Consider the Bieber. The 19-year-old pop star has repeatedly engaged in reckless behavior with little consideration for those around him, regularly pairs tank tops with gold chains, and once said that if Anne Frank were alive today, she "would have been a Belieber."
In other words, he is a massive narcissist. (Also in this category: Miley Cyrus). But how did he get that way?
Luckily, there is a wealth of academic information that explains the self-absorbed media sensation that is Justin Bieber. Let's look at the four qualities researchers have recently linked with a high probability of narcissism.
In a new study published in the journal Thinking Skills and Creativity, British researchers found that people who think of themselves as creative and who engage in creative activities are more likely to display narcissistic tendencies.
First, subjects were asked to rate how creative they were, and how many creative activities (like writing a poem or choreographing a dance) they had participated in over the last year. Then they were asked to answer questions from the Narcissistic Personality Inventory.
It turns out that agreeing with statements like "I am more capable than other people" was "the variable that most strongly predicted not only self-assessed creativity (no surprise there), but also engagement in creative activities," according to Tom Jacobs at Pacific Standard.
In a previous study, Cornell researchers found that narcissistic people were better at selling their creative ideas — in this case, movie concepts. Ideas were accepted more often when pitched by a narcissist, even when judged unimpressive on paper. Jacobs sums up the link between narcissism and creativity thusly:
There's no evidence at this point that narcissists are more creative than the rest of us. But there is evidence that they think they are, and that that belief drives them to try their hand at various creative pursuits. [Pacific Standard]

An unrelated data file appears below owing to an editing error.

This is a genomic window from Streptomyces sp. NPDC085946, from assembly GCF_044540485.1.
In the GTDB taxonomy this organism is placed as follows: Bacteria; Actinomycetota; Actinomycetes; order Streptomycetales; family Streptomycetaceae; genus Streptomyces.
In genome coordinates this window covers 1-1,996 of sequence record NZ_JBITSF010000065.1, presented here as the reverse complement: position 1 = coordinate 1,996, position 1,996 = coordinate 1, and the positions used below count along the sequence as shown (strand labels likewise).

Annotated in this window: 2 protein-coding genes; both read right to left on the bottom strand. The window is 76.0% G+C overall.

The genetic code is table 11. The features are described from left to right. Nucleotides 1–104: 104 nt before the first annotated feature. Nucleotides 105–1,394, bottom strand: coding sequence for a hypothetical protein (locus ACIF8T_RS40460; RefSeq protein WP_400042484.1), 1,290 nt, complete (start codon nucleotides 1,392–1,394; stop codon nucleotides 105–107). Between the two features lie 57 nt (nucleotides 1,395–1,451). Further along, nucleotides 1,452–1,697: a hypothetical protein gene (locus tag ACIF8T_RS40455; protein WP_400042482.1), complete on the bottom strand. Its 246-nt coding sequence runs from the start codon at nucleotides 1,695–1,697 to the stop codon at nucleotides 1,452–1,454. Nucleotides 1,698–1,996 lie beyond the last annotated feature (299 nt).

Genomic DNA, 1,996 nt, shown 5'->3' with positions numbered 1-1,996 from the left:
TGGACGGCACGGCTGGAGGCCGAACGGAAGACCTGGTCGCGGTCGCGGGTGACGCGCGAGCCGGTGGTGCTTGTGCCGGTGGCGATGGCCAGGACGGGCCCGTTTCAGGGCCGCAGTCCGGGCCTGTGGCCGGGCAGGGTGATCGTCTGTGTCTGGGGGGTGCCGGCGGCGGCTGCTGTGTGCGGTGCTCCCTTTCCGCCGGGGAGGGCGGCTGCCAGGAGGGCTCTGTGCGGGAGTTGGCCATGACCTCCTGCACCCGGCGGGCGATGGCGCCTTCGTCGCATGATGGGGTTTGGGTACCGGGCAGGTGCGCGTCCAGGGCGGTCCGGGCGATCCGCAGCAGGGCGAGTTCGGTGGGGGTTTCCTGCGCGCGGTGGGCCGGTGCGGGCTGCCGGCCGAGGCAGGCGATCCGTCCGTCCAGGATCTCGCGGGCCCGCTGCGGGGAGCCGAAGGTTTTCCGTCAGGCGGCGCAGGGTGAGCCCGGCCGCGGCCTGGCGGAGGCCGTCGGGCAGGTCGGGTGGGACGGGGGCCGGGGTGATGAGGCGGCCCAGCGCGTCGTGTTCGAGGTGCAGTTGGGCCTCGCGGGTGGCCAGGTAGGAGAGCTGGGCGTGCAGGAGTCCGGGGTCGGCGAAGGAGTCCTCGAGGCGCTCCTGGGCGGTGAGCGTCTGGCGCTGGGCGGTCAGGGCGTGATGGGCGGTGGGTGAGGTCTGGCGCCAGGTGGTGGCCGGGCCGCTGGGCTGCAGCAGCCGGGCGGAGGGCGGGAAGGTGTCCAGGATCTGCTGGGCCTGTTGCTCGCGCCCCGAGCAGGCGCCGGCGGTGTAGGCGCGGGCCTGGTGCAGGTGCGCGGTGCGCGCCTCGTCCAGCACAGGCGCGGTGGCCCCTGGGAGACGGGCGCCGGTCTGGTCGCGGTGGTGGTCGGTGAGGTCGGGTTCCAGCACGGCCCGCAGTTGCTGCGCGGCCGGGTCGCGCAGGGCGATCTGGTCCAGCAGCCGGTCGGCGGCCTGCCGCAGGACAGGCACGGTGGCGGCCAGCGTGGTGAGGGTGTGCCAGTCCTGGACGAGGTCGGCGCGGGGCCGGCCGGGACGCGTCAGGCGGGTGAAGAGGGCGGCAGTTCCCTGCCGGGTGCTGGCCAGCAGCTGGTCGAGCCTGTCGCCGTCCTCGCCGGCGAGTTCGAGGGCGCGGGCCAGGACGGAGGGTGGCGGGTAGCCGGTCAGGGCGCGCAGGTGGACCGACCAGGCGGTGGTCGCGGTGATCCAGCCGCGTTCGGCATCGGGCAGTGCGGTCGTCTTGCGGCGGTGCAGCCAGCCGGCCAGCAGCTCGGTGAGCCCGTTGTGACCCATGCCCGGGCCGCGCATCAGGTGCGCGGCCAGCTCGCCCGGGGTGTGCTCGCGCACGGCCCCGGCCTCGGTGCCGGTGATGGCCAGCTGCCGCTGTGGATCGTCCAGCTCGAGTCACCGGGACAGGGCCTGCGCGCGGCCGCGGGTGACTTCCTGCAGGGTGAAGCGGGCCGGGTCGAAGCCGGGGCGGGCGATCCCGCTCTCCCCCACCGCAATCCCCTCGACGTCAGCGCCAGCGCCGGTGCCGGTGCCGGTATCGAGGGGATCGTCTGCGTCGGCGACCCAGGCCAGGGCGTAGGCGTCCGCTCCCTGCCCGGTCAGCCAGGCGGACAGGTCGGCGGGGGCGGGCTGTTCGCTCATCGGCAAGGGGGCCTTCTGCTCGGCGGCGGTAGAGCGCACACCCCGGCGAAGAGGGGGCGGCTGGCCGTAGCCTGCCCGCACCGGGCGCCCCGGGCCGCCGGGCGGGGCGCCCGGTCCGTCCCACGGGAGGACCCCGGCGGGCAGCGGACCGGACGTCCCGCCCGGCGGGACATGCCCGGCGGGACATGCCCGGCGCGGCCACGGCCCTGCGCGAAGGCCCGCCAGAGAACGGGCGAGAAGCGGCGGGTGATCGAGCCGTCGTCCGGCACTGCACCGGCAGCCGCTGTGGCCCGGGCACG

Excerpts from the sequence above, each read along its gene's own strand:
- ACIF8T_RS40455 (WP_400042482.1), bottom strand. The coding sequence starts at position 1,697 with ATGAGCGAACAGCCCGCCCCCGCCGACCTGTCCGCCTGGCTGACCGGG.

Another sign of narcissism: Wealth. This summer, researchers at the University of California, Berkeley, published a study that showed that people who were wealthy scored higher on a series of four tests meant to measure narcissism. One them involved a mirror, which moneyed subjects were more likely to use before getting their picture taken.
Not only that, the effects scaled up, meaning that "the wealthier you were, the more entitled and narcissistic you were," according to PBS.
Obsession with social media
Research has also shown that narcissists are more active on social media. The young and self-absorbed especially prefer Twitter, which one study called a "means of amplifying one's own perceived superiority to others."
Facebook, on the other hand, was used by narcissists to curate a positive image of themselves. Science has yet to determine where Instagram selfies rank against other social media phenomena, but considering the top hashtag on Instagram is #me, there is a good chance there is a link to narcissistic behavior.
Speaking of young people, a study by San Diego State University professor Jean M. Twenge found that millennials scored 30 percent higher on the Narcissistic Personality Inventory than young people from the 1970s. More college students today, according to Twenge, rank themselves as "above average" and use more first-person singular pronouns in their writing.
Not everyone agrees with her research. Some critics point out that young people are intrinsically more self-absorbed than older people, no matter the generation, while others note that she only talked to young people from elite colleges, who don't represent millennials as a whole.
Of course, any of these academic studies could be overturned in the future. Like IQ tests, many question whether the Narcissistic Personality Inventory is flawed.
Still, the research over the past few years does paint a pretty convincing picture of what makes a person narcissistic. A millennial singer with a huge social media following who has enough money to crash his Ferrari into a photographer? Yeah, that sounds like this guy: